In gloomy news for Londoners, the city came out bottom again – typically, residents see 46.8% of their paychecks disappear on their mortgage every month. It goes against most lenders’ affordability tests, which locate a maximum of 35% of wages to become spent on mortgage repayments.
The least affordable mortgage title would go to Brent, in which the average resident's mortgage is eating up a huge 67.8% of the disposable earnings.
The table below shows a regional breakdown of how much people allocated to their mortgage throughout the UK within the last three months of 2022.
|Region||Monthly loan payment as % of salary, after tax|
|Yorkshire and also the Humber||22.6%|
|North West England||22.0%|
|South West England||34.1%|
|South East England||38.8%|
On a country-level, mortgage payers in Scotland and Northern Ireland see the smallest dent in their wallets, with less than a fifth of the pay being allocated to their mortgage.
Homebuyers in Wales spend around a quarter of the pay on their mortgages, though this may be skewed by prices in Cardiff.
Where can one afford to buy?
It can be difficult to obtain the right place to buy in, that’s both affordable and somewhere you want to live. Here are a few tips to help you make that important decision:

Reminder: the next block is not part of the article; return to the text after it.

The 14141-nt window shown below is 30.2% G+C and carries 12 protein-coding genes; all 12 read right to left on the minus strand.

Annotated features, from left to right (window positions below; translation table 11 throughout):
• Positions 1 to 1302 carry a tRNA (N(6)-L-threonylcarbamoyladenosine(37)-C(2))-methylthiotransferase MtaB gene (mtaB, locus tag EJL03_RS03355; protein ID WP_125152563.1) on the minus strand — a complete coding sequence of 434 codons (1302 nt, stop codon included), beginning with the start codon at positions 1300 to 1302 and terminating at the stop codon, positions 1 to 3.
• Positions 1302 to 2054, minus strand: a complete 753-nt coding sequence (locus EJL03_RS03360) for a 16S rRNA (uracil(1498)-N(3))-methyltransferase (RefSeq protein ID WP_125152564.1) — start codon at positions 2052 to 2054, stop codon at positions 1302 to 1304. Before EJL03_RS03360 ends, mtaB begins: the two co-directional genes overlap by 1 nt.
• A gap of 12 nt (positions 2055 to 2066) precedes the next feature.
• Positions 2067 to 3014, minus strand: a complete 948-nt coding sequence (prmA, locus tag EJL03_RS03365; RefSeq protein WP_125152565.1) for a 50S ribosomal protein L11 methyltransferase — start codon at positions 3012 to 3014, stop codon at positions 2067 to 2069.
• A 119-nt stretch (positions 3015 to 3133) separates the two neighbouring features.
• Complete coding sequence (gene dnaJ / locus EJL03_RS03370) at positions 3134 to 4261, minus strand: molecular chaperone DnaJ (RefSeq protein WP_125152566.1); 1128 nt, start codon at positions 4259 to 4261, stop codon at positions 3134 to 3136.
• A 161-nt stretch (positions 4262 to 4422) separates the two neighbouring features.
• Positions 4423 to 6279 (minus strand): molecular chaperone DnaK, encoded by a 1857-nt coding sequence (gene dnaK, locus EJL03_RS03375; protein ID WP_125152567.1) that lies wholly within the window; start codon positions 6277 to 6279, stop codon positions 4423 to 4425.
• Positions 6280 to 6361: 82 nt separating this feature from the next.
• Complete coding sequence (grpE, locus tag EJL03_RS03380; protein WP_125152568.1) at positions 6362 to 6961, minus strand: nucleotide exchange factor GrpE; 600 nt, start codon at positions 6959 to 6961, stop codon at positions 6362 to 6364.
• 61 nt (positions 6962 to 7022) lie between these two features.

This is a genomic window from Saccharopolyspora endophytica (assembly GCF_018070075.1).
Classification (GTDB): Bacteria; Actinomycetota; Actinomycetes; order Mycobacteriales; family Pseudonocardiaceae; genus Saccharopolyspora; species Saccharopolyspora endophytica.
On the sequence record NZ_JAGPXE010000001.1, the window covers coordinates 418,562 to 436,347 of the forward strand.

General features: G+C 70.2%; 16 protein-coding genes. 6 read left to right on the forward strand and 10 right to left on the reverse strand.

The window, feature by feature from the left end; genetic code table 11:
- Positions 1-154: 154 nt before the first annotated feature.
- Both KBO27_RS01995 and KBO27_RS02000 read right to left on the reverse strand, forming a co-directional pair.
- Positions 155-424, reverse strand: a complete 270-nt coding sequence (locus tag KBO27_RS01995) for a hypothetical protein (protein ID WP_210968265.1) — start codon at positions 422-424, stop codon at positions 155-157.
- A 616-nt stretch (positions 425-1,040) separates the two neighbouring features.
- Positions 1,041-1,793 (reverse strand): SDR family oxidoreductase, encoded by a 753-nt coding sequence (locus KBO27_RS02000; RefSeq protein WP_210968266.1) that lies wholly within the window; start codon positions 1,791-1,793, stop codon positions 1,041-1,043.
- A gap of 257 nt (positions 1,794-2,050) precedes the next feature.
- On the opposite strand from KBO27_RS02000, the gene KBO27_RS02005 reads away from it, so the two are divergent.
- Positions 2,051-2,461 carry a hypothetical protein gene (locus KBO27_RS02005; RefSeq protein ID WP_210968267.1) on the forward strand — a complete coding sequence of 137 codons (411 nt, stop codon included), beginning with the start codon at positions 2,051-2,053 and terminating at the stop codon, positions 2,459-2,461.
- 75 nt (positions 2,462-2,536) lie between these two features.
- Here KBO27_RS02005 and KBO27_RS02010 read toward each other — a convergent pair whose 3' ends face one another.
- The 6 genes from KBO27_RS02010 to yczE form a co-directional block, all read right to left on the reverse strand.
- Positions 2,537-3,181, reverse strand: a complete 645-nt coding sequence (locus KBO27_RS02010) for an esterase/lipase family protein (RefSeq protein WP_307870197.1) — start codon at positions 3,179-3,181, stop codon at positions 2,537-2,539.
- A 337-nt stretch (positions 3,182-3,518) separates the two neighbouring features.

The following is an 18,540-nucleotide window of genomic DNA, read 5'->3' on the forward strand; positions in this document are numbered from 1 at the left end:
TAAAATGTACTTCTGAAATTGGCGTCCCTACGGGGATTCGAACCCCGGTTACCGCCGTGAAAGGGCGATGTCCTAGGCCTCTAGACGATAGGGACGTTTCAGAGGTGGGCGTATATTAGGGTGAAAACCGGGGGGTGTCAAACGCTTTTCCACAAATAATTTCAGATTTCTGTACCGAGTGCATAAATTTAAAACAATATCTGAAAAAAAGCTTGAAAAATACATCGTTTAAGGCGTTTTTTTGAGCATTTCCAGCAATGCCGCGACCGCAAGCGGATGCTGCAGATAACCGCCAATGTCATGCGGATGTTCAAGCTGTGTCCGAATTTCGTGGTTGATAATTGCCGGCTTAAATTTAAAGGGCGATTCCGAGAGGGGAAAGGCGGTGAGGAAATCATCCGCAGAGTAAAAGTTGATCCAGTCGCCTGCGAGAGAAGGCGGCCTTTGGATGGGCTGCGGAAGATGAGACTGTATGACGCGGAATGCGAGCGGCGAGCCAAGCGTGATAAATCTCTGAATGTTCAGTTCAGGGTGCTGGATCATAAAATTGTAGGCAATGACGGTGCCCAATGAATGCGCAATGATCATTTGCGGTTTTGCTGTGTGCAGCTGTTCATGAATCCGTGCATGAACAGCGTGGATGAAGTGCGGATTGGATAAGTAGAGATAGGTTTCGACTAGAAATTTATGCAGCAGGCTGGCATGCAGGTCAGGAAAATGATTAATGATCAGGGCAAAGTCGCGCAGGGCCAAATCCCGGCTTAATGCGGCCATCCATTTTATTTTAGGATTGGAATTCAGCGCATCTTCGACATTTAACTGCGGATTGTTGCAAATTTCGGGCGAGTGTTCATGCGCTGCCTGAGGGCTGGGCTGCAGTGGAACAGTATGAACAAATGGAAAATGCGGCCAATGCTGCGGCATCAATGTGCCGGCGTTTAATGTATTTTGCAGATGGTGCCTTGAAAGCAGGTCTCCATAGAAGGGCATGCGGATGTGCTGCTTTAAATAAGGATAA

How much are you able to borrow?
Mortgage lenders will commonly lend you as much as 4.5 times your annual income to purchase a house. If you're buying with someone else, they'll use your joint income.
Some may offer you a smaller or larger loan, depending on your needs, your credit history and how a risk they deem you to definitely be.
Our borrowing calculator below can give you an idea of how much a lender will probably give you to put towards a house. Simply enter your annual income.
If purchasing a home still seems unrealistic, you may need to build up your deposit. This can lessen the amount you need to borrow, and may secure you a more favourable mortgage rate.
Which areas suit your lifestyle?
Do you'll need a short commute? Somewhere near to your friends and family? Somewhere near good schools, a park, or plenty of shops?
You'll have to take serious amounts of consider which factors are most important for you, and limit your choices after that.
If you're looking for somewhere to reside in England, you can use our area comparison tool to check local authorities with each other, or using the national average, on measures for example school Ofsted ratings, house prices as well as average life span.
Which areas match your budget?
While average prices can provide you with a general idea of just how much properties cost in certain areas, there will be lots of variation within that.
For example, if you are purchasing a three-bedroom house within an area predominantly full of flats, you may find the average price doesn't really represent the kind of property you're after.
Instead, you will need to take a look at just how much specific properties are now being listed for, and how much they've recently sold for. You can compare these figures for your own finances and see whether you likely will be able to manage to buy on the bottom.